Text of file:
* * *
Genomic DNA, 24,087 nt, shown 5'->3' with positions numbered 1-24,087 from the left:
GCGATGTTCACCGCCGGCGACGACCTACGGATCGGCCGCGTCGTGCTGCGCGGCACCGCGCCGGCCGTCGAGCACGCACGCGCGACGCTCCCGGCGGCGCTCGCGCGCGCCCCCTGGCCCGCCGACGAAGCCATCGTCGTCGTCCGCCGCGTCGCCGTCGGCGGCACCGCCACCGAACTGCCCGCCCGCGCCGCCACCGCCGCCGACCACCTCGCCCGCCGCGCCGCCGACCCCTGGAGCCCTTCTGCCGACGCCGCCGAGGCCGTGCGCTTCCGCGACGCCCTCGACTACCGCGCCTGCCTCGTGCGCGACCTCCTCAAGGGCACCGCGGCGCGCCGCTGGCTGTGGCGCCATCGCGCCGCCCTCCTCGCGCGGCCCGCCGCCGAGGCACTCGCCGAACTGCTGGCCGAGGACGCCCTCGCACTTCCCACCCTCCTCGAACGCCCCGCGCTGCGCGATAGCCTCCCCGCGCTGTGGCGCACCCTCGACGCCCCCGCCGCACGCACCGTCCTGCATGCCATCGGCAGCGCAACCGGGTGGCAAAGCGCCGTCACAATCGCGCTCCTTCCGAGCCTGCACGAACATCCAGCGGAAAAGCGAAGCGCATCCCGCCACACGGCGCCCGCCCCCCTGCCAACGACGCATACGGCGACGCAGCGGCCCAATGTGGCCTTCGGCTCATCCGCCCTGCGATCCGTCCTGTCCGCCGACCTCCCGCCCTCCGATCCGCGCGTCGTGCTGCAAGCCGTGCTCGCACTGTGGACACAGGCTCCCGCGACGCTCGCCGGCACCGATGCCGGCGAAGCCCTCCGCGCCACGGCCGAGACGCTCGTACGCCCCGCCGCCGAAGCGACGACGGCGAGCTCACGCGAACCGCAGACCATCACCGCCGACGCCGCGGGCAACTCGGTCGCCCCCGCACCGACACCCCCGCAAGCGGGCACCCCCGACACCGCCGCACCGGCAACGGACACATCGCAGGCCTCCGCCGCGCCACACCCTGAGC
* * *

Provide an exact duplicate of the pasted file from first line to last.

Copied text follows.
Genomic DNA, 24,087 nt, shown 5'->3' with positions numbered 1-24,087 from the left:
GCGATGTTCACCGCCGGCGACGACCTACGGATCGGCCGCGTCGTGCTGCGCGGCACCGCGCCGGCCGTCGAGCACGCACGCGCGACGCTCCCGGCGGCGCTCGCGCGCGCCCCCTGGCCCGCCGACGAAGCCATCGTCGTCGTCCGCCGCGTCGCCGTCGGCGGCACCGCCACCGAACTGCCCGCCCGCGCCGCCACCGCCGCCGACCACCTCGCCCGCCGCGCCGCCGACCCCTGGAGCCCTTCTGCCGACGCCGCCGAGGCCGTGCGCTTCCGCGACGCCCTCGACTACCGCGCCTGCCTCGTGCGCGACCTCCTCAAGGGCACCGCGGCGCGCCGCTGGCTGTGGCGCCATCGCGCCGCCCTCCTCGCGCGGCCCGCCGCCGAGGCACTCGCCGAACTGCTGGCCGAGGACGCCCTCGCACTTCCCACCCTCCTCGAACGCCCCGCGCTGCGCGATAGCCTCCCCGCGCTGTGGCGCACCCTCGACGCCCCCGCCGCACGCACCGTCCTGCATGCCATCGGCAGCGCAACCGGGTGGCAAAGCGCCGTCACAATCGCGCTCCTTCCGAGCCTGCACGAACATCCAGCGGAAAAGCGAAGCGCATCCCGCCACACGGCGCCCGCCCCCCTGCCAACGACGCATACGGCGACGCAGCGGCCCAATGTGGCCTTCGGCTCATCCGCCCTGCGATCCGTCCTGTCCGCCGACCTCCCGCCCTCCGATCCGCGCGTCGTGCTGCAAGCCGTGCTCGCACTGTGGACACAGGCTCCCGCGACGCTCGCCGGCACCGATGCCGGCGAAGCCCTCCGCGCCACGGCCGAGACGCTCGTACGCCCCGCCGCCGAAGCGACGACGGCGAGCTCACGCGAACCGCAGACCATCACCGCCGACGCCGCGGGCAACTCGGTCGCCCCCGCACCGACACCCCCGCAAGCGGGCACCCCCGACACCGCCGCACCGGCAACGGACACATCGCAGGCCTCCGCCGCGCCACACCCTGAGC